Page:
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Wild Cards

Wild Cards season 1





Kristin Smith

TV Series Review

Max Mitchell knows what she wants. And usually, she gets it … until she doesn’t.

Well, more accurately, she gets it … until she’s arrested for pulling one of her many stunts as a con-woman.

Now, she’s sitting in the clink, charming all the officers except one.

That officer is a sardonic former detective named Cole Ellis who’s sick of patrolling the waters and is desperately trying to regain his former title, his old office and a smidge of respect. But it’s just not in the cards for Ellis—not after he was framed for drug use while on the job.

He’s come to believe that things will never change. But then, a tricky case comes around—one involving the mayor and his donors. And the only person who claims they can solve the mystery is … Max Mitchell.

She tells Ellis just what he wants to hear: if you follow my instincts, you’ll get your job back.

He just has to give her the credit when they get a lead. And they do. And when they crack the case, it seems like their problems are solved. Max is a free woman. Ellis has that respect back. Right?

But the police chief tells them that they’re not in the clear yet. Both Max and Ellis will be on probation until they can clear their names. They can clear their names by solving crimes. And—the biggest kicker–they must work as a team.

They also probably shouldn’t fall in love.

But that’s something that this free-spirited, flippant con-woman and this by-the-book detective might not know how to avoid.

Play Your Hand

Ah, another cop show.

Aren’t they all the same? The CW seems to think that they’re not. Which is why they’ve co-produced, and premiered, the Canadian-American series Wild Cards.

This TV-PG show is, based on the first episode, far more tame than much of what you’ll see on the CW. That’s not hard, nor is it a stamp of approval. The show might be relatively clean, but the plot holes and the impossibility of many situations are difficult to ignore.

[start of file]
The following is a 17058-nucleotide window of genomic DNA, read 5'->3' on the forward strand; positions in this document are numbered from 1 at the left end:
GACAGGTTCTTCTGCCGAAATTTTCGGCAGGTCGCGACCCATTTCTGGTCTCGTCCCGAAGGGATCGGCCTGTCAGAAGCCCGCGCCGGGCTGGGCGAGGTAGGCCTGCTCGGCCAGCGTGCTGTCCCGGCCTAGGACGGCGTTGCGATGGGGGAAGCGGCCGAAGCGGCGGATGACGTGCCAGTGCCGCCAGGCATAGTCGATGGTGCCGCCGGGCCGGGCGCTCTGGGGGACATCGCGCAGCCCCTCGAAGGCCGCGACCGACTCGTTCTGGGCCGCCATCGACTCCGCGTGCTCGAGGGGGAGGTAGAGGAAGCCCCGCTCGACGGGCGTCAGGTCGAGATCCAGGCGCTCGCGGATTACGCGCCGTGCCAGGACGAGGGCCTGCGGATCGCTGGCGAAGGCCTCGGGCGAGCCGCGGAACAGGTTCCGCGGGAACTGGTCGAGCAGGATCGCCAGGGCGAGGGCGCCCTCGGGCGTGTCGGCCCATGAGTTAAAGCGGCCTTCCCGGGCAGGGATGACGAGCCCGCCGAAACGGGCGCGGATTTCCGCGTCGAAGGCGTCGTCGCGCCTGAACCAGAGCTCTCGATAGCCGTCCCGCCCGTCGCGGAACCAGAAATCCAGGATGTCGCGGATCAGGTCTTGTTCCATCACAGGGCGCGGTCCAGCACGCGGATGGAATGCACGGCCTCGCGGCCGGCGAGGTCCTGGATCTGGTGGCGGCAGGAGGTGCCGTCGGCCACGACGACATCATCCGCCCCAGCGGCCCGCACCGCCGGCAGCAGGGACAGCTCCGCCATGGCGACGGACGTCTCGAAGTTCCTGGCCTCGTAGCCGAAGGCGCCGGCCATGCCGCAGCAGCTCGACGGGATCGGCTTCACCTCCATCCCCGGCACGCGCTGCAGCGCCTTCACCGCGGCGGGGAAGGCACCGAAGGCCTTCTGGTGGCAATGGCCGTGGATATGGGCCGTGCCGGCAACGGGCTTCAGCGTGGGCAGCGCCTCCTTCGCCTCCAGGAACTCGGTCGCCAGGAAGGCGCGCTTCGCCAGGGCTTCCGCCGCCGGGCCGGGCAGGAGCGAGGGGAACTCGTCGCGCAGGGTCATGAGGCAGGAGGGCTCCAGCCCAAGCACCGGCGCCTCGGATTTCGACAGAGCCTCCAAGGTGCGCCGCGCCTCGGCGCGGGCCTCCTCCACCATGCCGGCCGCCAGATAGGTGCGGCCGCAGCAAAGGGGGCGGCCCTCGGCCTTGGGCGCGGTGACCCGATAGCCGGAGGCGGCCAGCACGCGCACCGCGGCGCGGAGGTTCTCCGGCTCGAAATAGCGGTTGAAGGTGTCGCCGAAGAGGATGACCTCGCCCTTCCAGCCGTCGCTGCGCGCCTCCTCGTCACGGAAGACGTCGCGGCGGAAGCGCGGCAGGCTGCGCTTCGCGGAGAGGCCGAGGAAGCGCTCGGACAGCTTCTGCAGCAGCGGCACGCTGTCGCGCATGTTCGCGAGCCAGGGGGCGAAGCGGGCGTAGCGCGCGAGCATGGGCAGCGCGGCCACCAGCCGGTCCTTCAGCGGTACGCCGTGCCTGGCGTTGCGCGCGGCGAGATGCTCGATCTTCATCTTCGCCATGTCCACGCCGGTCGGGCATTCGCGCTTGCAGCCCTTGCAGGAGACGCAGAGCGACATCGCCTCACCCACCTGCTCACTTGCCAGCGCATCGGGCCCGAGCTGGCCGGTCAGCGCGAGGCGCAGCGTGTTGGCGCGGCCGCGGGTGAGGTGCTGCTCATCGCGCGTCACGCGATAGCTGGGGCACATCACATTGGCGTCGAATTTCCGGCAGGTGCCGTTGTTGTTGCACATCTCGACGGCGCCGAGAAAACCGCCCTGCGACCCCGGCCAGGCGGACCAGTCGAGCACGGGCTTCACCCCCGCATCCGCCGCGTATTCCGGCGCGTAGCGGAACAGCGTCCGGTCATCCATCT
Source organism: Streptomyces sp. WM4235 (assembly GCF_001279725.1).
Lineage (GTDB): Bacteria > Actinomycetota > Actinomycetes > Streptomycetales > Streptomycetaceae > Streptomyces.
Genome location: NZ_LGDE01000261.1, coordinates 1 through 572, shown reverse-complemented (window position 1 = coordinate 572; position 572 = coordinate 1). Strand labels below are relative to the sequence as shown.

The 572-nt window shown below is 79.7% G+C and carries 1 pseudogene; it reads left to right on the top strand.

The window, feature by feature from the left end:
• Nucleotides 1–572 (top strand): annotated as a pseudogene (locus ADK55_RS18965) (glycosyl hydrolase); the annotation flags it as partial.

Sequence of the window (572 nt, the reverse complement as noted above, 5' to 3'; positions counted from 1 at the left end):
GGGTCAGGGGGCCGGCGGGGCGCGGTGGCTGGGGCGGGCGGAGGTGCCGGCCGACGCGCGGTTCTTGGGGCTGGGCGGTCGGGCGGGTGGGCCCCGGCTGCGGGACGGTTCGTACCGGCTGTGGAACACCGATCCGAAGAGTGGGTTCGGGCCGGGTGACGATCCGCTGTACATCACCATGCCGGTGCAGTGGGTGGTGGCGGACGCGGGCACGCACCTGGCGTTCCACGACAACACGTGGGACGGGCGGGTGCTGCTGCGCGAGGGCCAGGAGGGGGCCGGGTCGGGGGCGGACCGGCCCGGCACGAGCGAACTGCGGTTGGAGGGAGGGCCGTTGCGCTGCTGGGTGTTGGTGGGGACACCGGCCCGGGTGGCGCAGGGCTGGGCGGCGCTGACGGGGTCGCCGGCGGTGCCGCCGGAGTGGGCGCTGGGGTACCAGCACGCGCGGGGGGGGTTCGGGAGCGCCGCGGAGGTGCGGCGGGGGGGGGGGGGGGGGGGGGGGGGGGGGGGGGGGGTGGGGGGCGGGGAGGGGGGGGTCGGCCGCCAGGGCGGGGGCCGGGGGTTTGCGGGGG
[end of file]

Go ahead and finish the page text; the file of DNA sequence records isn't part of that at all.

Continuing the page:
But as I was watching this, I was struck by the lightness of the series. There seems to be a desire to present audiences with a show that is funny, charming and doesn’t take itself too seriously in the world of murder mysteries and crime.

But that doesn’t mean it’s a green light for every age or every family.

We hear quite a bit of profanity, either spoken or heard in the show’s background music. We hear conversations about sexual encounters as well, and women sport some sensual outfits every now and then. And then, of course, there’s a bit of violence wrapped in “mystery.” 

Still, the violence hasn’t been all that graphic so far. There’s been no nudity and other problematic themes have yet to present themselves.

When I think of what a cop show could be like in 2024, this one acts as if it wants to be mild. But only time will tell if that remains true.

Episode Reviews

Jan. 17, 2024–S1, E1: “The Infinity Thief”

Disgraced detective Cole Ellis gets a shot at regaining his title by working with witty con-woman, Max Mitchell, to solve a mysterious murder.

While investigating, Max and Ellis find a dead body lying on the ground. Ellis shares that his brother was murdered a year ago in a random mugging. A group of Russian mobsters hold Ellis and Max at gunpoint. A woman admits to killing her lover.

Ellis’ boss wants to close a case so badly that he suggests convicting an innocent man—something, we hear, that he’s done before. Max and another man are knocked unconscious while investigating.

Max is charged with robbery, but the police chief gives her another chance when she learns that she stole only to free a desperate woman from slave labor.

Max and Ellis crack a case and find that a woman was cheating on her husband with her brother-in-law (a video shows the two kissing); a restaurant owner comments that the couple were heard having sex in the bathroom. A song, heard in the background, hints at sadomasochistic acts. Women wear cleavage-baring tops. Max and Ellis kiss as part of their cover in an undercover operation.

Men and women alike consume hard liquor, wine and beer. Ellis was demoted after cocaine was found in his car and he was falsely accused.

The phrase “oh my god” is heard multiple times. Lyrics of a background song include the s-word and the word “b–ch.” Other profanities include a few utterances each of “h—,” “d–n,” “d–mit” and “a–.”

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Kristin Smith

Kristin Smith joined the Plugged In team in 2017. Formerly a Spanish and English teacher, Kristin loves reading literature and eating authentic Mexican tacos. She and her husband, Eddy, love raising their children Judah and Selah. Kristin also has a deep affection for coffee, music, her dog (Cali) and cat (Aslan).

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